His books include Sync: The Emerging Science of Spontaneous Order, about which the Nature reviewer wrote: "Strogatz ... is a first-rate storyteller and an even better teacher ... SYNC is a great read."
Strogatz's new book is The Calculus of Friendship: What a Teacher and a Student Learned about Life while Corresponding about Math.
A few days ago I asked him what he was reading. His reply:
At the moment I'm reading Panic In Level 4, the latest page turner by Richard Preston. Ever since The Hot Zone -- the scariest book I've ever read -- I've been a big fan of Preston's. He's one of our best science writers. I love his cinematic style, eye for detail, dry humor and understated language, especially when he discusses something really freaky or macabre.Visit Steven Strogatz's website.
Freeman Dyson's recent collection of essays, The Scientist as Rebel, has also given me lots of food for thought. His broad view of the scientific enterprise is always as illuminating as it is iconoclastic.
On a recent cross-country plane flight, I tried dipping into Rabbit, Run, by John Updike but couldn't find any empathy for Rabbit and gave up after about 40 pages. Embarrassing, but true.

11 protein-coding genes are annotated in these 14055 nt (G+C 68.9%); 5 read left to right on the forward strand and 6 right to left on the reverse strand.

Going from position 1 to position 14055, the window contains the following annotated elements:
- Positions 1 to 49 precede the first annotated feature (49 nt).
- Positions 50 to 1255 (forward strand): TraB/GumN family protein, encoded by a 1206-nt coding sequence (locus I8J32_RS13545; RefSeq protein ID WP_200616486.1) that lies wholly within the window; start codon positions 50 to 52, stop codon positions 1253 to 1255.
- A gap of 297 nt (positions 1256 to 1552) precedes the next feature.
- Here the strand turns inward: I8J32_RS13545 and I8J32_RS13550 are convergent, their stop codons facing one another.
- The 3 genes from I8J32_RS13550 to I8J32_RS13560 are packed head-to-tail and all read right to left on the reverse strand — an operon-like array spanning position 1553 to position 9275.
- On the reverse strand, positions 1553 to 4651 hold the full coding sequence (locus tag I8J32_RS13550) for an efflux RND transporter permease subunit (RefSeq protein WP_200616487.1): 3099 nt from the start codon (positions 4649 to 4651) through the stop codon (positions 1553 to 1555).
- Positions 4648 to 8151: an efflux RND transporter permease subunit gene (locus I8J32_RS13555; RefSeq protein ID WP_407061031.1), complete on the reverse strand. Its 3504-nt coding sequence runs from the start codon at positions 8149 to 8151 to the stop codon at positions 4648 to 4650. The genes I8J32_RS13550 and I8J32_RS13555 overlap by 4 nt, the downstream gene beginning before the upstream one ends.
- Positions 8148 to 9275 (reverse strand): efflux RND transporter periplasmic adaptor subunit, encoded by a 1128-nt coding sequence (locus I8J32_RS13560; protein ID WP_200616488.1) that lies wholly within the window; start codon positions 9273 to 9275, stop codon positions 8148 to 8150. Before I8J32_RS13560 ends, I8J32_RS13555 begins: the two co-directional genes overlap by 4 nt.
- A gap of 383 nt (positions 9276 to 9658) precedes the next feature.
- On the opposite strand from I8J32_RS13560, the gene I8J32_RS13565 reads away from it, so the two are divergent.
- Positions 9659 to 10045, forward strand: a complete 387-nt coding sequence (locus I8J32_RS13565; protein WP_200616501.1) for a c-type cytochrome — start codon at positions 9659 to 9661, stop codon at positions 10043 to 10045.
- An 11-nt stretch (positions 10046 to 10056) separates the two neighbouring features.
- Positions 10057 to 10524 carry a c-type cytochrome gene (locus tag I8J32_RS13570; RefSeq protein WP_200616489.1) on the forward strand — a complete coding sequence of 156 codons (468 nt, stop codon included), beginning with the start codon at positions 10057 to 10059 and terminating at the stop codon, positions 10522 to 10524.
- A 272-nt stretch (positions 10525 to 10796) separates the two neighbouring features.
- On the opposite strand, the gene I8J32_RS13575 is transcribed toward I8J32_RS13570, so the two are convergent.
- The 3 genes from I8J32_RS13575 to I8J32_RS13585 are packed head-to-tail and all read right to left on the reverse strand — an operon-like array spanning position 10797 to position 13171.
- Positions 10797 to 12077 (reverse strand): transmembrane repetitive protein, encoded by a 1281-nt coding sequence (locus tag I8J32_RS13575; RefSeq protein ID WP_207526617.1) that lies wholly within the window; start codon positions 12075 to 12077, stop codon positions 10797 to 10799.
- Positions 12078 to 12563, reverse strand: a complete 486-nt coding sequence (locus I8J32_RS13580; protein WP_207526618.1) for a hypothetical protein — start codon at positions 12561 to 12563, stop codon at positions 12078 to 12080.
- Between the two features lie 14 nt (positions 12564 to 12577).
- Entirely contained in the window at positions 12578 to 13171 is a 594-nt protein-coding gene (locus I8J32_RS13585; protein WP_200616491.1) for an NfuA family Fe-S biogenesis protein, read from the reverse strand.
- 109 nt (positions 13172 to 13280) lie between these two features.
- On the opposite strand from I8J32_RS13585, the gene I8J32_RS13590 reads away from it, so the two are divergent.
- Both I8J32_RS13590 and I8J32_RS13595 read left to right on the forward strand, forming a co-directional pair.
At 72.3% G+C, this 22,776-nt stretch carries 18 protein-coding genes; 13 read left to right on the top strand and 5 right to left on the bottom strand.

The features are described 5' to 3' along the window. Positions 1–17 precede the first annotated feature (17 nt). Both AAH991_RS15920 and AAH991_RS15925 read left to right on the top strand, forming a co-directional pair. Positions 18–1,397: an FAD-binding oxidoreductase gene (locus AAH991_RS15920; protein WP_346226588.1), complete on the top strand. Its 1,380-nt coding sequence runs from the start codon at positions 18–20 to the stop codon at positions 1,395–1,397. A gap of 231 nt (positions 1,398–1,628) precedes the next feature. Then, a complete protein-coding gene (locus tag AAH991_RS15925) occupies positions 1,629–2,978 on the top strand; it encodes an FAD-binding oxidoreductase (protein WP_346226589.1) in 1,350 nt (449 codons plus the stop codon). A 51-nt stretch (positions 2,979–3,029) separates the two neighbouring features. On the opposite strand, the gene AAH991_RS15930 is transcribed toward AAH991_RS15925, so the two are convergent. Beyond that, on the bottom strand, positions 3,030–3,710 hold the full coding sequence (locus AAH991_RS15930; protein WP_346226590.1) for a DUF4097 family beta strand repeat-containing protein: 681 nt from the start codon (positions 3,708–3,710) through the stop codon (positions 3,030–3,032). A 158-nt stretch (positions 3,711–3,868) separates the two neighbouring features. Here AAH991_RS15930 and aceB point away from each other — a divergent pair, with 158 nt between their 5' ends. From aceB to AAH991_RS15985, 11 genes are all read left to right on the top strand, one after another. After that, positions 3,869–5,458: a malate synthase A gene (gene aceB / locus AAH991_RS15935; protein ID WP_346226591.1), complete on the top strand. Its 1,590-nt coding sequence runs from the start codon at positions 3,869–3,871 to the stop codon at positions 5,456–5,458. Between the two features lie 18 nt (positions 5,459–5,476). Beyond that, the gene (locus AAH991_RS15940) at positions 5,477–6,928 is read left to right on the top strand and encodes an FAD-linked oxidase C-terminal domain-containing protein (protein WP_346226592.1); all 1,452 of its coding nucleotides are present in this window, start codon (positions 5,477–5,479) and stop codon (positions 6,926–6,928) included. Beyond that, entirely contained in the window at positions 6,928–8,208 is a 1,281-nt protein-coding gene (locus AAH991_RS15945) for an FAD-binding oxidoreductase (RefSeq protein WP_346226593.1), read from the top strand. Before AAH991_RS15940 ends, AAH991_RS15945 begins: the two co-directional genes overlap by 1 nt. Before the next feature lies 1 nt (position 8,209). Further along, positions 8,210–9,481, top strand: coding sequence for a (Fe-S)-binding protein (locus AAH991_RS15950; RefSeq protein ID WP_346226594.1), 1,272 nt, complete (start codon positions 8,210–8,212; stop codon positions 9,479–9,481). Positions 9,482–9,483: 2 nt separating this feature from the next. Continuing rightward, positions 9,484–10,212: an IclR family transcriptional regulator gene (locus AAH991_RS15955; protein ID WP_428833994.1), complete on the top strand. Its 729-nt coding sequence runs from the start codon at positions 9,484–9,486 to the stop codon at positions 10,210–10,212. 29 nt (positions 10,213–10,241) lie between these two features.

Instead, I turned to something that I thought might be cheesy fun (which it was) but which also turned out to be surprisingly thoughtful: Pete Sampras's tennis memoir, A Champion's Mind. The story of his childhood and his rise to greatness were unfamiliar to me, and made me admire him and appreciate him in a way I never had before. Like everyone else, I always thought he was a bit of a boring player, but now I understand what was going on in his head during all those Grand Slam matches.
Among the early praise for The Calculus of Friendship:
"As these two men find truer, deeper friendship through an exchange of letters on math, you may be surprised to find yourself, as I was, moved by powerful emotions. I never thought I'd get choked up by an equation--but these guys are plotting out the hardest kind of change to track: the movement from Me to Us."--Marshal Zeringue
"The Calculus of Friendship is an intriguing journey that casts mathematics in a most unusual light. Through thirty years of correspondence between student and teacher, we enter a private world where the rigors of logic are the last defense against the vagaries of life."
--Brian Greene, author of The Elegant Universe